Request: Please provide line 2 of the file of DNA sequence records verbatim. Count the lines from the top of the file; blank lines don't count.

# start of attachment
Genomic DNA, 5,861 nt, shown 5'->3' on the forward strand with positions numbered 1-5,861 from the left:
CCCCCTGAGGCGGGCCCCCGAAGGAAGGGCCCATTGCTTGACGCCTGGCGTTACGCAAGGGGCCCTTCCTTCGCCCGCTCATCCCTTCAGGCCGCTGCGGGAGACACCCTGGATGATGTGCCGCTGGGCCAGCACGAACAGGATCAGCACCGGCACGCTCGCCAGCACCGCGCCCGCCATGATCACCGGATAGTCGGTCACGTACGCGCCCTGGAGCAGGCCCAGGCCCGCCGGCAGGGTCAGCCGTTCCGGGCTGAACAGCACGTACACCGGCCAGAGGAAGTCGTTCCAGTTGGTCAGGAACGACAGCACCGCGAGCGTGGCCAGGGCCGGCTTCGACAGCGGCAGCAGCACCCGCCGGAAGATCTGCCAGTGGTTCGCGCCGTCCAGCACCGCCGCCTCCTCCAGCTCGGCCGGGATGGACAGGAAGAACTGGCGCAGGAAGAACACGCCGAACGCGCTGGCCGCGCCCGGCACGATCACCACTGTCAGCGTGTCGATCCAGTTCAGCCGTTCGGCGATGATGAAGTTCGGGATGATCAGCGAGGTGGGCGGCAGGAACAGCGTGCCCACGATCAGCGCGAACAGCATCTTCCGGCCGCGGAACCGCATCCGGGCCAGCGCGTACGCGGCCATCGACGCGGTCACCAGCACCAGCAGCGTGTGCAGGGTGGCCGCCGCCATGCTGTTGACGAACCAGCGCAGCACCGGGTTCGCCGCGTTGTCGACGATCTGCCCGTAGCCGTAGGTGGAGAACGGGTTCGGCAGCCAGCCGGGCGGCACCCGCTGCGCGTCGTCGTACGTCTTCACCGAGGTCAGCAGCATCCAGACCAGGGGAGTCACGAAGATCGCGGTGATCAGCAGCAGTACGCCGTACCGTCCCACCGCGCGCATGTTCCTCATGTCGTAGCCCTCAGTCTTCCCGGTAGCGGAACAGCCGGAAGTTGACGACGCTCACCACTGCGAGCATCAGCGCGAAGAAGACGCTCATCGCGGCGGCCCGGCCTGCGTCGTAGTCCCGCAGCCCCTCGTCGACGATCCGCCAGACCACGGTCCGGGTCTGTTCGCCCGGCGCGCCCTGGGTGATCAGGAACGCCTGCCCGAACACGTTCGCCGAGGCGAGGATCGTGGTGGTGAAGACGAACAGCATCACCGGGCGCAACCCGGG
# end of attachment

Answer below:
CCCCCTGAGGCGGGCCCCCGAAGGAAGGGCCCATTGCTTGACGCCTGGCGTTACGCAAGGGGCCCTTCCTTCGCCCGCTCATCCCTTCAGGCCGCTGCGGGAGACACCCTGGATGATGTGCCGCTGGGCCAGCACGAACAGGATCAGCACCGGCACGCTCGCCAGCACCGCGCCCGCCATGATCACCGGATAGTCGGTCACGTACGCGCCCTGGAGCAGGCCCAGGCCCGCCGGCAGGGTCAGCCGTTCCGGGCTGAACAGCACGTACACCGGCCAGAGGAAGTCGTTCCAGTTGGTCAGGAACGACAGCACCGCGAGCGTGGCCAGGGCCGGCTTCGACAGCGGCAGCAGCACCCGCCGGAAGATCTGCCAGTGGTTCGCGCCGTCCAGCACCGCCGCCTCCTCCAGCTCGGCCGGGATGGACAGGAAGAACTGGCGCAGGAAGAACACGCCGAACGCGCTGGCCGCGCCCGGCACGATCACCACTGTCAGCGTGTCGATCCAGTTCAGCCGTTCGGCGATGATGAAGTTCGGGATGATCAGCGAGGTGGGCGGCAGGAACAGCGTGCCCACGATCAGCGCGAACAGCATCTTCCGGCCGCGGAACCGCATCCGGGCCAGCGCGTACGCGGCCATCGACGCGGTCACCAGCACCAGCAGCGTGTGCAGGGTGGCCGCCGCCATGCTGTTGACGAACCAGCGCAGCACCGGGTTCGCCGCGTTGTCGACGATCTGCCCGTAGCCGTAGGTGGAGAACGGGTTCGGCAGCCAGCCGGGCGGCACCCGCTGCGCGTCGTCGTACGTCTTCACCGAGGTCAGCAGCATCCAGACCAGGGGAGTCACGAAGATCGCGGTGATCAGCAGCAGTACGCCGTACCGTCCCACCGCGCGCATGTTCCTCATGTCGTAGCCCTCAGTCTTCCCGGTAGCGGAACAGCCGGAAGTTGACGACGCTCACCACTGCGAGCATCAGCGCGAAGAAGACGCTCATCGCGGCGGCCCGGCCTGCGTCGTAGTCCCGCAGCCCCTCGTCGACGATCCGCCAGACCACGGTCCGGGTCTGTTCGCCCGGCGCGCCCTGGGTGATCAGGAACGCCTGCCCGAACACGTTCGCCGAGGCGAGGATCGTGGTGGTGAAGACGAACAGCATCACCGGGCGCAACCCGGG